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InfoQ Homepage News NativeScript Replaces JavaScriptCore with V8 for iOS Apps

NativeScript Replaces JavaScriptCore with V8 for iOS Apps

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NativeScript's new JavaScript runtime for iOS, based on Google's V8 engine, is now in beta after several months of development. This change should bring reduced app startup time for iOS apps as well as simplify NativeScript's development process.

The fundamental reason to replace JavaScriptCore, the iOS native JavaScript engine, lies with a fundamental simplification of maintenance work for the NativeScript team, writes NativeScript product manager Emil Tabakov. Indeed, the NativeScript team has heavily adapted JavaScriptCore, which Tabakov describes as a non-embedding friendly framework, to provide support for all they needed.

In spite of all the extra effort, using JavaScriptCore for iOS made it impossible to reach full feature parity with Android, mostly due to features that are only available when using V8. This is the case, for example, with V8 heap snapshots, which enable the possibility of initializing a JavaScript context from a pre-made image stored in the app package. According to the NativeScript team, V8 heap snapshots reduce the startup time of simple applications by over 30%.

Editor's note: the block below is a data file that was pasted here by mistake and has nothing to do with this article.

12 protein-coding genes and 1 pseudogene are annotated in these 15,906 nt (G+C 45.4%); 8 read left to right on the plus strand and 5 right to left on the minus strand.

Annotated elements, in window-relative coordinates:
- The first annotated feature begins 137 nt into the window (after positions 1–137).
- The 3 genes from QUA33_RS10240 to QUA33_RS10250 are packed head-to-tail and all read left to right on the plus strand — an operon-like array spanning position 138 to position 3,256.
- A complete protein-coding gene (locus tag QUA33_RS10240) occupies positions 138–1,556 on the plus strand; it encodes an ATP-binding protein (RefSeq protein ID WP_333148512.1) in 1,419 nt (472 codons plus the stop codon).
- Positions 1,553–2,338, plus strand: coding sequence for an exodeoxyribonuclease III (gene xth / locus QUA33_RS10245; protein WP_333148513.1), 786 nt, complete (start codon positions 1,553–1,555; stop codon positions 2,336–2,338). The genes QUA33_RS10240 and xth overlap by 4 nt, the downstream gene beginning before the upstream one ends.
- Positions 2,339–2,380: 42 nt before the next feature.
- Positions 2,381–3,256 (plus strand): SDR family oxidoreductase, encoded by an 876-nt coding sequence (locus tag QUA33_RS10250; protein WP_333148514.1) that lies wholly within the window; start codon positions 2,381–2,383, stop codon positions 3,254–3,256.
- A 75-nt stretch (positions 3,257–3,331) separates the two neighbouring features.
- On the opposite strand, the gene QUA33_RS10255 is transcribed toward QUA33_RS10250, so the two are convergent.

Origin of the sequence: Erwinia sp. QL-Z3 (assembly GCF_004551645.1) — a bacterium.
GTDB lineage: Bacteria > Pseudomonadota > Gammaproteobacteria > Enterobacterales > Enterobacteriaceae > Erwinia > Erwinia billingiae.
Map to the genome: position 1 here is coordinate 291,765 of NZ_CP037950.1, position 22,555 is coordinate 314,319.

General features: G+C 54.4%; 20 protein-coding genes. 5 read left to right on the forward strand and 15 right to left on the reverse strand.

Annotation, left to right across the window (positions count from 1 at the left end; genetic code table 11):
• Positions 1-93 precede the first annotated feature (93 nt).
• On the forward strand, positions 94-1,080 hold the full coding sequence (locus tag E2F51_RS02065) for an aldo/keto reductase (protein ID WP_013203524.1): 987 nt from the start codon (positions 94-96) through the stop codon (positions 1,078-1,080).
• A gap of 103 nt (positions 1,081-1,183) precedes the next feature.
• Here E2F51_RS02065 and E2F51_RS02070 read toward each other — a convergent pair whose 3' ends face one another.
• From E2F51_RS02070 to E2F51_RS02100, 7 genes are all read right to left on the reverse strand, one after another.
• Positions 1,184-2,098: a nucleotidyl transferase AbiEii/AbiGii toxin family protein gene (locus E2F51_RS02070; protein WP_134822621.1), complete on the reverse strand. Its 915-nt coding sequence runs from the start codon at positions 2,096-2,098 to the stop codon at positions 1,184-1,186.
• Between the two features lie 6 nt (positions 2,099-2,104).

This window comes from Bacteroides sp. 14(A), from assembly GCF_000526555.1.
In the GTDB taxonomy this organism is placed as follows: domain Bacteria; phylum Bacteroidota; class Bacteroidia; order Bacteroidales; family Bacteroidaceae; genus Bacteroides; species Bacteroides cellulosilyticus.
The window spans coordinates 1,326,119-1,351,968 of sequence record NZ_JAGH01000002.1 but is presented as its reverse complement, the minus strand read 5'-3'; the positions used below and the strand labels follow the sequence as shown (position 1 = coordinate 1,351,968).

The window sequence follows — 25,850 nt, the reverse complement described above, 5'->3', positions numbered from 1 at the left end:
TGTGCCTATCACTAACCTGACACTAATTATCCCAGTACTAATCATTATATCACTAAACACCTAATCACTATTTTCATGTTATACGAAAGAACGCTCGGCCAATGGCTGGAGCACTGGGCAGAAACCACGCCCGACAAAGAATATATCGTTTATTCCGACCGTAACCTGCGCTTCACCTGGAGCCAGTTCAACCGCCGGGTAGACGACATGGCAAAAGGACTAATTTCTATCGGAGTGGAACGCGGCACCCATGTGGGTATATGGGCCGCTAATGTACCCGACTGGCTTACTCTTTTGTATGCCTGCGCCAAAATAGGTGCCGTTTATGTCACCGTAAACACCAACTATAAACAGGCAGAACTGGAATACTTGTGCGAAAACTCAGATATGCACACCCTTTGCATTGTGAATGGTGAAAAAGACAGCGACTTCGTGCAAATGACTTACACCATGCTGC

What made using V8 on iOS possible was the introduction of a JIT-less mode for V8 in the first months of 2019. This switched off executable memory allocation at runtime, which was not permitted on iOS and other embedded platforms. Unfortunately, this comes with a performance penalty, since JIT-less V8 will basically work as a JavaScript interpreter. According to V8 team's benchmarks, the performance hit is large with peak optimized code, i.e., code exercising specific language characteristics, but less significant for real-world applications.

As a last note, switching to V8, Tabakov says, paves the way to future support for Bitcode, which is a requirement for writing Apple Watch apps.

Being in beta, NativeScript V8 runtime for iOS still requires some work to be production ready, in particular armv7 support and fully functioning multithreading, so developers should use it at their own risk.

To use the new runtime, you first install it by executing tns platform add ios@beta-v8, then launch your app as usual. Issues can be reported in the NativeScript V8 iOS runtime repository.

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